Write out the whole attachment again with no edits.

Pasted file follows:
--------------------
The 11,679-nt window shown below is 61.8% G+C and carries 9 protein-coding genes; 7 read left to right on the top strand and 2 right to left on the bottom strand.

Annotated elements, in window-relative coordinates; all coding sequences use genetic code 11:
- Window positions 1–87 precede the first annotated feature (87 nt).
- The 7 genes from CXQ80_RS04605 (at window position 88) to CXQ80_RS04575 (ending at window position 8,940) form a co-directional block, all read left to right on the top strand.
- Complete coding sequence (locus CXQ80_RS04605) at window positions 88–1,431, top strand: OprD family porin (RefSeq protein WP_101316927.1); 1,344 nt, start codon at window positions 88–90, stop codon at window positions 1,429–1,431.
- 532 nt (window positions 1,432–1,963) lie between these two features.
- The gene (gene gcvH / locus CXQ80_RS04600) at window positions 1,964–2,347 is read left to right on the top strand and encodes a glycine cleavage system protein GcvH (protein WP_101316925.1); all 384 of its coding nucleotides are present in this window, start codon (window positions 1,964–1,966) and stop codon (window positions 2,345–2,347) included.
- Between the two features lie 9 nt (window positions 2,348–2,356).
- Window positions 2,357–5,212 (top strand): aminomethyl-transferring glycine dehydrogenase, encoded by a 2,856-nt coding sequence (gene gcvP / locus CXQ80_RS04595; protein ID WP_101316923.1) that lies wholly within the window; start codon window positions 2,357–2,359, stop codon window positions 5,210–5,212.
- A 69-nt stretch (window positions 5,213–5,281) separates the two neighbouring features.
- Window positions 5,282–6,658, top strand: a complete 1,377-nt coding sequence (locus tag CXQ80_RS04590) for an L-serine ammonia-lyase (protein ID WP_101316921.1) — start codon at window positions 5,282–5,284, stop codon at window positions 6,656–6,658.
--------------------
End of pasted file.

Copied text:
The 11,679-nt window shown below is 61.8% G+C and carries 9 protein-coding genes; 7 read left to right on the top strand and 2 right to left on the bottom strand.

Annotated elements, in window-relative coordinates; all coding sequences use genetic code 11:
- Window positions 1–87 precede the first annotated feature (87 nt).
- The 7 genes from CXQ80_RS04605 (at window position 88) to CXQ80_RS04575 (ending at window position 8,940) form a co-directional block, all read left to right on the top strand.
- Complete coding sequence (locus CXQ80_RS04605) at window positions 88–1,431, top strand: OprD family porin (RefSeq protein WP_101316927.1); 1,344 nt, start codon at window positions 88–90, stop codon at window positions 1,429–1,431.
- 532 nt (window positions 1,432–1,963) lie between these two features.
- The gene (gene gcvH / locus CXQ80_RS04600) at window positions 1,964–2,347 is read left to right on the top strand and encodes a glycine cleavage system protein GcvH (protein WP_101316925.1); all 384 of its coding nucleotides are present in this window, start codon (window positions 1,964–1,966) and stop codon (window positions 2,345–2,347) included.
- Between the two features lie 9 nt (window positions 2,348–2,356).
- Window positions 2,357–5,212 (top strand): aminomethyl-transferring glycine dehydrogenase, encoded by a 2,856-nt coding sequence (gene gcvP / locus CXQ80_RS04595; protein ID WP_101316923.1) that lies wholly within the window; start codon window positions 2,357–2,359, stop codon window positions 5,210–5,212.
- A 69-nt stretch (window positions 5,213–5,281) separates the two neighbouring features.
- Window positions 5,282–6,658, top strand: a complete 1,377-nt coding sequence (locus tag CXQ80_RS04590) for an L-serine ammonia-lyase (protein ID WP_101316921.1) — start codon at window positions 5,282–5,284, stop codon at window positions 6,656–6,658.